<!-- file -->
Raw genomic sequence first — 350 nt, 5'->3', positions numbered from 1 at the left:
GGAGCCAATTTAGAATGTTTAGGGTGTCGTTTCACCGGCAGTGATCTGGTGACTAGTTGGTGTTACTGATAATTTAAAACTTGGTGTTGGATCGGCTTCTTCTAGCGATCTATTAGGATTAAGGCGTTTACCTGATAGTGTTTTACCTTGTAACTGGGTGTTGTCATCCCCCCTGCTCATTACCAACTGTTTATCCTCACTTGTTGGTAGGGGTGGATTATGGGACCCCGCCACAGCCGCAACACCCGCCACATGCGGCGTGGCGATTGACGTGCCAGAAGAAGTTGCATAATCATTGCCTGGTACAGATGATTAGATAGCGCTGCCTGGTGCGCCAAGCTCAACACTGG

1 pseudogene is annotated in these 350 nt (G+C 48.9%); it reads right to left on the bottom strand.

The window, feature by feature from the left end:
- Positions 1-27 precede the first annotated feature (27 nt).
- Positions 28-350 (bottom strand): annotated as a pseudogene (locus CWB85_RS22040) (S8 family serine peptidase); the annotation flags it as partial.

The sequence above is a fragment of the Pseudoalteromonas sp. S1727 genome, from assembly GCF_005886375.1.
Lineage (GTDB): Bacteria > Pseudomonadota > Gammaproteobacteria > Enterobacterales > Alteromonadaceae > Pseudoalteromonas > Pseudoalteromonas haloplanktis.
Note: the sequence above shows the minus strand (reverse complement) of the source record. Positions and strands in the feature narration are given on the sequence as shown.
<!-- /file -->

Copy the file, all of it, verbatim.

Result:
Raw genomic sequence first — 350 nt, 5'->3', positions numbered from 1 at the left:
GGAGCCAATTTAGAATGTTTAGGGTGTCGTTTCACCGGCAGTGATCTGGTGACTAGTTGGTGTTACTGATAATTTAAAACTTGGTGTTGGATCGGCTTCTTCTAGCGATCTATTAGGATTAAGGCGTTTACCTGATAGTGTTTTACCTTGTAACTGGGTGTTGTCATCCCCCCTGCTCATTACCAACTGTTTATCCTCACTTGTTGGTAGGGGTGGATTATGGGACCCCGCCACAGCCGCAACACCCGCCACATGCGGCGTGGCGATTGACGTGCCAGAAGAAGTTGCATAATCATTGCCTGGTACAGATGATTAGATAGCGCTGCCTGGTGCGCCAAGCTCAACACTGG

1 pseudogene is annotated in these 350 nt (G+C 48.9%); it reads right to left on the bottom strand.

The window, feature by feature from the left end:
- Positions 1-27 precede the first annotated feature (27 nt).
- Positions 28-350 (bottom strand): annotated as a pseudogene (locus CWB85_RS22040) (S8 family serine peptidase); the annotation flags it as partial.

The sequence above is a fragment of the Pseudoalteromonas sp. S1727 genome, from assembly GCF_005886375.1.
Lineage (GTDB): Bacteria > Pseudomonadota > Gammaproteobacteria > Enterobacterales > Alteromonadaceae > Pseudoalteromonas > Pseudoalteromonas haloplanktis.
Note: the sequence above shows the minus strand (reverse complement) of the source record. Positions and strands in the feature narration are given on the sequence as shown.